I was pleasantly surprised to see great screenshots in the documentation!

Unfortunately only for the first few sections, I assume they will be adding more screenshots to the later sections.

They have a Navigator demo app, would be nice if they just put it on the store so we could grab it and just see first hand everything working.

This doesn't add any new UI component, as far as I understand, it's just a router system for native.

Wow! Looks great. Love the simplicity of drawer[1] and tab[2] navigation as well. Compared to current offerings, a lot less intimidating.

[1] https://reactnavigation.org/docs/navigators/drawer [2] https://reactnavigation.org/docs/navigators/tab

what's the relations of this with the official RN library? we have `NavigationExperimental`, `Navigator`, `NavigatorIOS` and tons of other navigation libraries out there.

Looks like it was made via a collaboration of several core React Native contributors so I'd guess this will be the future of navigation for React Native.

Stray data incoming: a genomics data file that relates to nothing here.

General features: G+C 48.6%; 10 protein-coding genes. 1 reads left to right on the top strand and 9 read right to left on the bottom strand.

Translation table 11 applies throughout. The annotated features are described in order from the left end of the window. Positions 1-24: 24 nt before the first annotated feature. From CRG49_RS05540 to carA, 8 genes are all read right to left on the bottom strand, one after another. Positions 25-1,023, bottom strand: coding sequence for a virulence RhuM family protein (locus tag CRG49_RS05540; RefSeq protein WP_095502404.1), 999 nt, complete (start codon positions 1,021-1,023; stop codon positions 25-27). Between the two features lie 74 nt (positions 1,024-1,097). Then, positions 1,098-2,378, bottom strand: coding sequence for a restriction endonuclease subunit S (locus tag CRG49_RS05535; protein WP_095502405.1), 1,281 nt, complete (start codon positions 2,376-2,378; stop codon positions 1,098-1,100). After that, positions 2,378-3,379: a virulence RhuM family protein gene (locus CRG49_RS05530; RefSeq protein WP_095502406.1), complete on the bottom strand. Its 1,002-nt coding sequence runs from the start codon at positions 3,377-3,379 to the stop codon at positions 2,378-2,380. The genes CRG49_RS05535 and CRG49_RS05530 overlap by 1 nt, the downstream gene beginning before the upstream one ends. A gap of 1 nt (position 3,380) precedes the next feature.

"React Navigation is born from the React Native community's need for an extensible yet easy-to-use navigation solution. It replaces and improves upon several navigation libraries in the ecosystem, including Ex-Navigation and React Native's Navigator and NavigationExperimental components."

Source: https://reactnavigation.org/blog/2017/1/Introducing-React-Na...

I believe this is the new navigation library as was described here : https://github.com/facebook/react-native/wiki/Roadmap

So I would expect that it may well be folded into core react-native in time.

Great! Coming from using NavigationExperimental, I am happy that we have converged on a solution that is much easiee to implement.

Is anyone here sharing code with react-native and react? I was looking @ https://github.com/este/este but when trying to run the iOS app, ran into a bunch of roadblocks. It is compelling, though.

Unfortunately it breaks command-click to open links in a new tab, and instead navigates within the same page.

This should be an easy fix. If somebody wants to jump in, this is a great first task!



After having read the API I decided to use a hand-written navigator instead of ReactNative's.

Key was to explicitly expose the z-index/component-ordering, so what it does is accepting a "render-list" of compnentName/props/animation triples which it then displays in absolutely positioned AnimatedViews on top of each other.

This way I have good flexibility without introducing metaphors that keep breaking.